Swivelling ‒ the attack tools of the wrestlers
But we are not at the finish yet ‒ there will, of course, be wrestling first. What "Emotet", "Trickbot" and "Ryuk" are to cybercriminals and hackers, "Kurz", "Gammen", "Brienzer", "Bur" and "Wyberhaken" are for wrestlers. They are all techniques that trick your opponent. There are more than 300 different variations and combinations in the sport of wrestling, each with its own name. Who has to compete against whom is determined by the division court before each new (early) round. At ESAF, this consists of the technical directors of each sub-association. And if you want to know exactly who these are, these are the Innerschweizer Schwingerverband (ISV – Inner Switzerland Wrestling Association), Nordostschweizer Schwingerverband (NOS – North East Switzerland), Nordwestschweizer Schwingerverband (NWS – North West Switzerland), Berner Kantonal-Schwingerverband (BKSV – Canton of Berne), Südwestschweizer Schwingerverband (SWS – South West Switzerland) and the technical director of ESAF, Samuel Feller. All of them together divide up the respective wrestlers as fairly as possible ‒ but nobody knows exactly what happens behind closed doors. The top pairings for the first gear at ESAF are assigned by Samuel Feller alone. Therefore, the publication of the 15 top pairings on the ESV website at 10 p.m. this evening (21 August) is eagerly awaited. The remaining pairings will be available from 3 pm on Friday 23 August according to the festive programme. For Federal events, wrestlers from the same sub-associations and players from the same clubs are not classed against each other.
In wrestling, the aim is to get the opponent onto his back. The more moves an athlete has, the more unpredictable he is. With the right technique, a physically inferior wrestler can, therefore, win against an apparently superior opponent. This is what makes the sport so fascinating, along with the sense of fairness and sociability. An overview of the most frequently-used turns and grips below:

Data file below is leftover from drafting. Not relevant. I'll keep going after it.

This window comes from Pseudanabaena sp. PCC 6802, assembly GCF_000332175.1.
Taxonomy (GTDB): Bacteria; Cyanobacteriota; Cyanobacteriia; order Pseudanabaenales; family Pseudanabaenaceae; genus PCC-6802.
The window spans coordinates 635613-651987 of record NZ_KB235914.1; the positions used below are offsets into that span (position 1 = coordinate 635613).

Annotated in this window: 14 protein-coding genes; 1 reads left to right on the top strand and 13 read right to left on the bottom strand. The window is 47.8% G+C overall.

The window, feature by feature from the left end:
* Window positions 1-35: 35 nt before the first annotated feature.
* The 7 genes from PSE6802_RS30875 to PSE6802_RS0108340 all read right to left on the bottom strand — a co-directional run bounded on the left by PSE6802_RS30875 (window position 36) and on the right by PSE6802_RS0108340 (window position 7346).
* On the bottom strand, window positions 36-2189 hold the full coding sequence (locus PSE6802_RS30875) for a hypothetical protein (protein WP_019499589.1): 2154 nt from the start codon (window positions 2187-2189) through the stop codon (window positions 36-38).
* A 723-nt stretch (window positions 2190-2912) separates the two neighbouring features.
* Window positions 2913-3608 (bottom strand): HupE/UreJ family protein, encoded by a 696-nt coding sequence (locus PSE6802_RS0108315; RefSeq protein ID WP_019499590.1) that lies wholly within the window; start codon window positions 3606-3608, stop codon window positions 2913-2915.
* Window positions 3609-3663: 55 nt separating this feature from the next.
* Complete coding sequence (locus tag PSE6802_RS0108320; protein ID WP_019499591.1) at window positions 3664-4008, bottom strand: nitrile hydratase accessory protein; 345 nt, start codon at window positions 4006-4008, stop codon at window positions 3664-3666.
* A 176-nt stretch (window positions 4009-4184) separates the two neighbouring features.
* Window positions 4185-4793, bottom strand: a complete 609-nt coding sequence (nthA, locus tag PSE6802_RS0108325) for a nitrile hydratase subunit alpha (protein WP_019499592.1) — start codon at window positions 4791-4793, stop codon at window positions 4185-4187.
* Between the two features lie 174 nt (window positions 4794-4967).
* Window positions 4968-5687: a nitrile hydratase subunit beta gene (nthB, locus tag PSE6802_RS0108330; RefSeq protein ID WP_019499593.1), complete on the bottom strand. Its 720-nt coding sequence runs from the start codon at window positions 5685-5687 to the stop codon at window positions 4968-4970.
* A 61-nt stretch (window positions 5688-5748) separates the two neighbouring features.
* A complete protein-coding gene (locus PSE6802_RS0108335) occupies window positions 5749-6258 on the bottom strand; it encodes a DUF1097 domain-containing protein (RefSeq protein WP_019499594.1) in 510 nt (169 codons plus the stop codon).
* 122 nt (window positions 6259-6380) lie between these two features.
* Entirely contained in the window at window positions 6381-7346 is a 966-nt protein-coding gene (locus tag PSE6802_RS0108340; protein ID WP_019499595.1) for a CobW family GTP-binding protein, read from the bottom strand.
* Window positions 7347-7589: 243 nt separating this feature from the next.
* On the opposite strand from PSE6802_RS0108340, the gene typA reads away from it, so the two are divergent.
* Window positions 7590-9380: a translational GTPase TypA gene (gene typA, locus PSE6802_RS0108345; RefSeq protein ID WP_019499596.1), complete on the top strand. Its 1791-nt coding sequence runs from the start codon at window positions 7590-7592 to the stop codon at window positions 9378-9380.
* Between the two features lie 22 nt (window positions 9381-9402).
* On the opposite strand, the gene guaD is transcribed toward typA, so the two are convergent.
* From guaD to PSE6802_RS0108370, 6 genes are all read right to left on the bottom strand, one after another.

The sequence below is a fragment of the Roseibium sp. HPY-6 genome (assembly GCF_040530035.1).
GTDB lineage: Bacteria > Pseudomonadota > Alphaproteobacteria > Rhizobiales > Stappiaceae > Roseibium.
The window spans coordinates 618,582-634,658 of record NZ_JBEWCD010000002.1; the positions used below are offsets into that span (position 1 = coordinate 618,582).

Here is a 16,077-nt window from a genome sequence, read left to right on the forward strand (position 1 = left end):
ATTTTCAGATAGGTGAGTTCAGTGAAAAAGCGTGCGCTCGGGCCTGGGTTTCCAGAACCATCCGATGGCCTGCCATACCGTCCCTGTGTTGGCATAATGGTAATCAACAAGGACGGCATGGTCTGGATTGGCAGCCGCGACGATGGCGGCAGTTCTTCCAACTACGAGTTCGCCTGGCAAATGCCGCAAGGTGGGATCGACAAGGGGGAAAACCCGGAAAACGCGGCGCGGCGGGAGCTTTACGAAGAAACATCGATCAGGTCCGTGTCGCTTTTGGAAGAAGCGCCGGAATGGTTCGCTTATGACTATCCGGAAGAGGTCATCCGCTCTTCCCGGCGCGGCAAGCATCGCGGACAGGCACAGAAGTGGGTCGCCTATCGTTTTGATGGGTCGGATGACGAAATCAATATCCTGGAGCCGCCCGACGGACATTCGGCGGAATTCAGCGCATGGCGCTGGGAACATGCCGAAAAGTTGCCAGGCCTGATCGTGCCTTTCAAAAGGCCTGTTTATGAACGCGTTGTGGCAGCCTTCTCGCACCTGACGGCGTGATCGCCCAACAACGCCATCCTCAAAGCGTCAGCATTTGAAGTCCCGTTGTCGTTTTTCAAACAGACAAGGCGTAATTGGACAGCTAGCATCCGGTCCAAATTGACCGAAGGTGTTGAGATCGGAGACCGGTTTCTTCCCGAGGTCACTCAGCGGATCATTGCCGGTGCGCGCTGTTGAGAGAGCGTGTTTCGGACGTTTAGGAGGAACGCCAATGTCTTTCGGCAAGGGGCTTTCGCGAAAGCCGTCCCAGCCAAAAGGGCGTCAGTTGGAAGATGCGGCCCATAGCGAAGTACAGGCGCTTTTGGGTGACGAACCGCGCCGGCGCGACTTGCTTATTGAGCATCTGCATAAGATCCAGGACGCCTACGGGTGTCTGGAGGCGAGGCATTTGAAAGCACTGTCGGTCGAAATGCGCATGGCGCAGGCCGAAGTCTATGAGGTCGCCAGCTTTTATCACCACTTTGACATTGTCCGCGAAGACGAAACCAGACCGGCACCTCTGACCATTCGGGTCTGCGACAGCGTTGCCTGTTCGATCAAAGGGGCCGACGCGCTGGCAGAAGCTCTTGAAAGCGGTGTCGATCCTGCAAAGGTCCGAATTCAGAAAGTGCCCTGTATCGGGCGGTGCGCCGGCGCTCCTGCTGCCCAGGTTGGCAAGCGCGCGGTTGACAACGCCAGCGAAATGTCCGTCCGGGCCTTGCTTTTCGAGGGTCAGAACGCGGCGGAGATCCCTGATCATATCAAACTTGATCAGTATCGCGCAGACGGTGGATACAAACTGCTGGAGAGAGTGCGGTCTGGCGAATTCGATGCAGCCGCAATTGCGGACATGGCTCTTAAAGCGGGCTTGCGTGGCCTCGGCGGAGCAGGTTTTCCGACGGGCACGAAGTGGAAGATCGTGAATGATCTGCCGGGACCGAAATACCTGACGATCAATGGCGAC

- Short turn (Kurz)
The short turn is the best known and most widely used move. The most common variation is a body trick to the left, followed by a left leg between the legs of the opponent. A turn to the right followed by a firm grip. Beside Wenger Kilian, Glarner Matthias or Stucki Christian, Gloggner Philipp is also well-known for using this move.
Anyone who has ever been to a wrestling festival knows this classic attack move. The wrestler hooks the opponent in ‒ either with the opponent’s left or the right leg. Simultaneously using forward pressure from the upper body, the opponent loses his balance and falls backwards. Forrer Arnold is certainly one of the specialists here.
- Cross grip
The cross grip is above all a move for strong athletes like our Gloggner Philipp, Stucki Christian or Bösch Daniel. The wrestlers' pants are grabbed behind with both hands and the opponent is pushed back until he loses his footing. The famous light and dark brown wrestling pants are made of "Zwilch" material and are made by hand.
The Brienzer move can be done in two ways: forwards or backwards. Forwards it is especially effective for wrestlers who are at a physical disadvantage. The attacker grasps the opponent's belt over his shoulder. At the same time, he hangs his leg on the opponent and grabs his upper arm with the other hand. He lifts its own leg on that occasion and bends ("wraps") itself roughly forward. More rarely seen is the backwards-Brienzer. In this move, the opponent's foot is held down with his foot and he is bent backwards.